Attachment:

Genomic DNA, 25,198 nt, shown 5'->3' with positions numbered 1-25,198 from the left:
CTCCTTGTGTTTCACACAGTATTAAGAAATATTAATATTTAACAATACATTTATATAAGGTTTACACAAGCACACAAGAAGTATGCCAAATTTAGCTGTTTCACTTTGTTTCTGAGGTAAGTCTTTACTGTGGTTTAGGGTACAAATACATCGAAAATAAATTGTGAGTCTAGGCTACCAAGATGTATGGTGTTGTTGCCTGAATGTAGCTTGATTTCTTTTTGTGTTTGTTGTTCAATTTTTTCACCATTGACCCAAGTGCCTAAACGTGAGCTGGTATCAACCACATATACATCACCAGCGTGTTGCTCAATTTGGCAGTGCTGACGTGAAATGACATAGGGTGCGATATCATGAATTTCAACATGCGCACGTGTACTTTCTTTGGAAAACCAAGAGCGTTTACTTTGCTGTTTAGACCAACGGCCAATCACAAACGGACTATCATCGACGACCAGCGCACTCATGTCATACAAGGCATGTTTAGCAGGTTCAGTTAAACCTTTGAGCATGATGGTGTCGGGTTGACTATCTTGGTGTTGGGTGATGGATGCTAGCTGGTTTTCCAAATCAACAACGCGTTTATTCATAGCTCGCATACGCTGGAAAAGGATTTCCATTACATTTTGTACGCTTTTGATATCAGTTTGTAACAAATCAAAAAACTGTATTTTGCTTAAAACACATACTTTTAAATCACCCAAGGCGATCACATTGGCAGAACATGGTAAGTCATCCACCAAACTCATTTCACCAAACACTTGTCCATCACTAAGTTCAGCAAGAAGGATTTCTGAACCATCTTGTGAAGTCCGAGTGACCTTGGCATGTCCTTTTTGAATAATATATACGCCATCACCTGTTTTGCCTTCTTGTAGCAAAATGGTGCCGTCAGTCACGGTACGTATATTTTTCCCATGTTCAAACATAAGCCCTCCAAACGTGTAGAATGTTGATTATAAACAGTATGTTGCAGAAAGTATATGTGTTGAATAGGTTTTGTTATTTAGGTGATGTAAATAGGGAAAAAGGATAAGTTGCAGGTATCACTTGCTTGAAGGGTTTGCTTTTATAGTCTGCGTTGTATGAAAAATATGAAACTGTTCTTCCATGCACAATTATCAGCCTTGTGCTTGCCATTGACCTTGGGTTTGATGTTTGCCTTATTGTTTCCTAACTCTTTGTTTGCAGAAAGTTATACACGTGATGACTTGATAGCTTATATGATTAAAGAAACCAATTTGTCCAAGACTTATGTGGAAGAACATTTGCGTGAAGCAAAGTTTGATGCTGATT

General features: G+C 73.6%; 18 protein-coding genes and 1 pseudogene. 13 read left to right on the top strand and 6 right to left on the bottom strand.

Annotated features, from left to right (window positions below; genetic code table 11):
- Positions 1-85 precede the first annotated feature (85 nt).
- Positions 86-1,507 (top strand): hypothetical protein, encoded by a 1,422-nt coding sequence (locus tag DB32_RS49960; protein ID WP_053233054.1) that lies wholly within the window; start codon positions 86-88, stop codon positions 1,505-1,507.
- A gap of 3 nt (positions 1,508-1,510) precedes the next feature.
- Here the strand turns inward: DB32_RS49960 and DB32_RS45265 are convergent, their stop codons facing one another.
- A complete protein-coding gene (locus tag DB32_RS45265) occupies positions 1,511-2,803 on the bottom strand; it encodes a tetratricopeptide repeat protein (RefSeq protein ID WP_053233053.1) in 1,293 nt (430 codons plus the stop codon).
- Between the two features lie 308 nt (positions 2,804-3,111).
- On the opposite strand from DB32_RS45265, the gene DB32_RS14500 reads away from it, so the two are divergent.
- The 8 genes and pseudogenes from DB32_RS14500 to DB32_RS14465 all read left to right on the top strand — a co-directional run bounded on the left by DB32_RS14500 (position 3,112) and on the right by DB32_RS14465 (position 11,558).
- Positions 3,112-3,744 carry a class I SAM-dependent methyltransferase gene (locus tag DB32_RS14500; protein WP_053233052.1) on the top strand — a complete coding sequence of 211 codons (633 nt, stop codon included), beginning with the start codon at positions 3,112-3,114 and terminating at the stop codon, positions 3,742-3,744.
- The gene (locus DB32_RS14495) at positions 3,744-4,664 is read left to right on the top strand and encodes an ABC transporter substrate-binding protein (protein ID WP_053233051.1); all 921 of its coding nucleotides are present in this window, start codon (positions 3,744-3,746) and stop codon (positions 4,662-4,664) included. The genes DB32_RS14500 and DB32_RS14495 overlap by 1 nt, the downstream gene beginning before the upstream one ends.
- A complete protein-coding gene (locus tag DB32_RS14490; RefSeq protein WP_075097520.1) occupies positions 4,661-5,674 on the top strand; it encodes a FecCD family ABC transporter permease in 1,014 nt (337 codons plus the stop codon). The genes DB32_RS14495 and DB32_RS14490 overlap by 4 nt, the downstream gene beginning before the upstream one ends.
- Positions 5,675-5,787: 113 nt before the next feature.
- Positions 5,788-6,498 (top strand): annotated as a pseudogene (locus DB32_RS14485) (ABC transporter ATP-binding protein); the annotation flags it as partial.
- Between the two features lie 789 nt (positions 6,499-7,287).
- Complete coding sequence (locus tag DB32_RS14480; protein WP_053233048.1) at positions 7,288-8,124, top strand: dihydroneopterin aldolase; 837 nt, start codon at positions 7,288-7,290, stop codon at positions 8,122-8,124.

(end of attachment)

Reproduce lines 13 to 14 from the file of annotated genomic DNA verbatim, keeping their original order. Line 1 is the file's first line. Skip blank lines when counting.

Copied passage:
- Positions 3,112-3,744 carry a class I SAM-dependent methyltransferase gene (locus tag DB32_RS14500; protein WP_053233052.1) on the top strand — a complete coding sequence of 211 codons (633 nt, stop codon included), beginning with the start codon at positions 3,112-3,114 and terminating at the stop codon, positions 3,742-3,744.
- The gene (locus DB32_RS14495) at positions 3,744-4,664 is read left to right on the top strand and encodes an ABC transporter substrate-binding protein (protein ID WP_053233051.1); all 921 of its coding nucleotides are present in this window, start codon (positions 3,744-3,746) and stop codon (positions 4,662-4,664) included. The genes DB32_RS14500 and DB32_RS14495 overlap by 1 nt, the downstream gene beginning before the upstream one ends.